There's No Need to Fear Spiders, Airplanes, or Lightning
When should you panic? When you see a spider? At the sight of lightning? On an airplane? Relax. Here are a few things that scare us, but shouldn’t. This comes from Real Simple magazine.
The Itsy Bitsy Spider Is that hairy thing going to jump off the wall and onto you any second now? Probably not. In the U.S. and Canada, there’s only one type of spider that’s capable of jumping – and it’s not found in houses. It’s found in the forest, and generally speaking, spiders don’t seek people out and attack them. If a spider does get on you – it’s only to crawl across you to get somewhere else. That’s according to Jonathan Coddigton, a curator of arachnids at the National Museum of Natural History.
You’re outside during a storm and you’re afraid you’ll be struck by lightning if you carry an umbrella or a Blackberry. Meteorologist John Jensenius with the national weather Service says, relax. Metal doesn’t attract lightning. It conducts it. Even a lightning rod doesn’t attract lightning. People who are zapped while holding a golf club or carrying an iPod are just in the wrong place at the wrong time – and that’s anywhere outside during a thunderstorm. Carrying an umbrella won’t make you more likely to be struck.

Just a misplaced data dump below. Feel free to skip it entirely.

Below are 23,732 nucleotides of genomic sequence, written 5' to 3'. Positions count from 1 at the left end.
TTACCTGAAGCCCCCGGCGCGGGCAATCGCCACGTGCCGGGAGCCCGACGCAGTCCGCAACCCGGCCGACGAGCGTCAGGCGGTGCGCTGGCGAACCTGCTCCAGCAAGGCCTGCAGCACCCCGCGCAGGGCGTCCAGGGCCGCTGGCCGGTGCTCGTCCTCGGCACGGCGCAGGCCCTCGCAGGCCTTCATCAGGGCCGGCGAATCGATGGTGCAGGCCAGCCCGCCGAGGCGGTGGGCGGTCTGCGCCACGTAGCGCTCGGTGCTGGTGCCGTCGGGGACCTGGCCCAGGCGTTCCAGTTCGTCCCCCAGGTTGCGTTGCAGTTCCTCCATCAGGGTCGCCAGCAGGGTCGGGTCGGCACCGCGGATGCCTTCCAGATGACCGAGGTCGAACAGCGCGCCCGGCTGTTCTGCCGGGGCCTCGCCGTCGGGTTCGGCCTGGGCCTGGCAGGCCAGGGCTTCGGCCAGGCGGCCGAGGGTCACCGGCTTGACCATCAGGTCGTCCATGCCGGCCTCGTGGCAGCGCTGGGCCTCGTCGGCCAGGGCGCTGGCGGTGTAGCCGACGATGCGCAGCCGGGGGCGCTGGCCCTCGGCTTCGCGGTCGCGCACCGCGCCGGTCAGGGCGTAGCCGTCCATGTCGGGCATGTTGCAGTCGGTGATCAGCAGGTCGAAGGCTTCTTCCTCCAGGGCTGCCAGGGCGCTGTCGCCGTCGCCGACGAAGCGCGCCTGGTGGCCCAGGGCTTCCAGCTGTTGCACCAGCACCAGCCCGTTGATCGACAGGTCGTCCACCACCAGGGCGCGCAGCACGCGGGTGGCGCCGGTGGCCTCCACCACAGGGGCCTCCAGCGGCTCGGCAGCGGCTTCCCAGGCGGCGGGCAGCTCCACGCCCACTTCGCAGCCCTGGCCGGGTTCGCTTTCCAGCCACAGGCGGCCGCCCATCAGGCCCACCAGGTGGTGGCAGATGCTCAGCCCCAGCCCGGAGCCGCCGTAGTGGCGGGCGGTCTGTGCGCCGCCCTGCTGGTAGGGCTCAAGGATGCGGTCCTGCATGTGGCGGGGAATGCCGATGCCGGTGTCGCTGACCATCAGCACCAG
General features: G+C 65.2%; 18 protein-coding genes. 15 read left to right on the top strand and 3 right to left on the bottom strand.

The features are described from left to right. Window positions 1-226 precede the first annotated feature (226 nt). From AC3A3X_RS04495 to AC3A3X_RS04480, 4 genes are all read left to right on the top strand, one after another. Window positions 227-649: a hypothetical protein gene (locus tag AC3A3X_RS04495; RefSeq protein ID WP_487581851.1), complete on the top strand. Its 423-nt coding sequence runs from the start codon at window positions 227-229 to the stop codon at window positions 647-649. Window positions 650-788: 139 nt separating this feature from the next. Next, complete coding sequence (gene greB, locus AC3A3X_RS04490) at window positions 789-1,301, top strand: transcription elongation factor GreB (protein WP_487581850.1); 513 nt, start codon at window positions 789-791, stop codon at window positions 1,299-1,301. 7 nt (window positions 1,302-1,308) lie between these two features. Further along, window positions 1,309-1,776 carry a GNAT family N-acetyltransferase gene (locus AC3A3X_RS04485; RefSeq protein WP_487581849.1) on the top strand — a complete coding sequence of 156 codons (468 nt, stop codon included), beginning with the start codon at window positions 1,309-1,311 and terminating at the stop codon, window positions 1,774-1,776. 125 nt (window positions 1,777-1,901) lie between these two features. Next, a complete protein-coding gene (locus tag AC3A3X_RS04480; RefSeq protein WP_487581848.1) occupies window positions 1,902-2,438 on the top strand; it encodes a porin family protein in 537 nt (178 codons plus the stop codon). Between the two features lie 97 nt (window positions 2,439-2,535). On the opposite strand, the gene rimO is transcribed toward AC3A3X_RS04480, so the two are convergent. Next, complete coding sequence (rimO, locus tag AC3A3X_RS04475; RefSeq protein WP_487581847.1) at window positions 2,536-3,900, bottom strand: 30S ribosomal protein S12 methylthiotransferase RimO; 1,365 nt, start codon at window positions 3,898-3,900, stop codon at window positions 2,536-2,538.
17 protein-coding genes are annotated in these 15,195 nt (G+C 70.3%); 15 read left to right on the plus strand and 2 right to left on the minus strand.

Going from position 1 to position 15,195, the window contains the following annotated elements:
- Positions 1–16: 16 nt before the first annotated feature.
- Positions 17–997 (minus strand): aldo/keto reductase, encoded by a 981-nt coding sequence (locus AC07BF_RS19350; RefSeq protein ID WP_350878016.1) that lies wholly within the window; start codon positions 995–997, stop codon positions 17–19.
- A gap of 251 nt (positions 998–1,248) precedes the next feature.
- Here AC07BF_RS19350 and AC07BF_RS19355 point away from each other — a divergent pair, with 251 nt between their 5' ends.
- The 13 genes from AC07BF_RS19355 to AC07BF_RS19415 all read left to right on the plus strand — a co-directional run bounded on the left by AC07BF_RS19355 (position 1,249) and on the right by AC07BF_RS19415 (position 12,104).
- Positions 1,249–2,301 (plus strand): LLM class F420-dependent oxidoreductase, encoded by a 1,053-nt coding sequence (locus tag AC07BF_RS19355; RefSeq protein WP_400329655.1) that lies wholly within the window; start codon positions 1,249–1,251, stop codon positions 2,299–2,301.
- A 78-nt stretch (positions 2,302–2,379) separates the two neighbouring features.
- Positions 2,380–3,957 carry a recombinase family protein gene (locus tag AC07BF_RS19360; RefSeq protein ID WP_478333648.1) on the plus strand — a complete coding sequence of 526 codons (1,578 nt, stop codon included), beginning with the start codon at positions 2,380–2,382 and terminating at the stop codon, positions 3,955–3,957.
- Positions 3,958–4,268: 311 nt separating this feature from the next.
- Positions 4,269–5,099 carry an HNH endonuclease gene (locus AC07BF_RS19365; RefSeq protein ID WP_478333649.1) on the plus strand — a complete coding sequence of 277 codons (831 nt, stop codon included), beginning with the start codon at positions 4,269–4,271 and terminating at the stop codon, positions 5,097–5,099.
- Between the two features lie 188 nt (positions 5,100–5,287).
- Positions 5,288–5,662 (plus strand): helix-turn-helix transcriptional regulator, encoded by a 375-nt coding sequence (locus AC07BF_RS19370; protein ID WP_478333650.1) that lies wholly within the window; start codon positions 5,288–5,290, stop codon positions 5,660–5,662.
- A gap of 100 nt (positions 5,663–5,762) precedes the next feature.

The airplane’s engines suddenly get quiet after takeoff. Time to freak out?Nope, relax. According to AskThePilot.com, pilots use an abundance of thrust to get the plane off the ground, but once it’s aloft, they cut back on it. One reason is because the thrust isn’t needed anymore – another is due to noise regulations. So for all those people who clutch the armrest when the engines go silent – the plane isn’t dropping out of the sky. It’s simply not accelerating as much.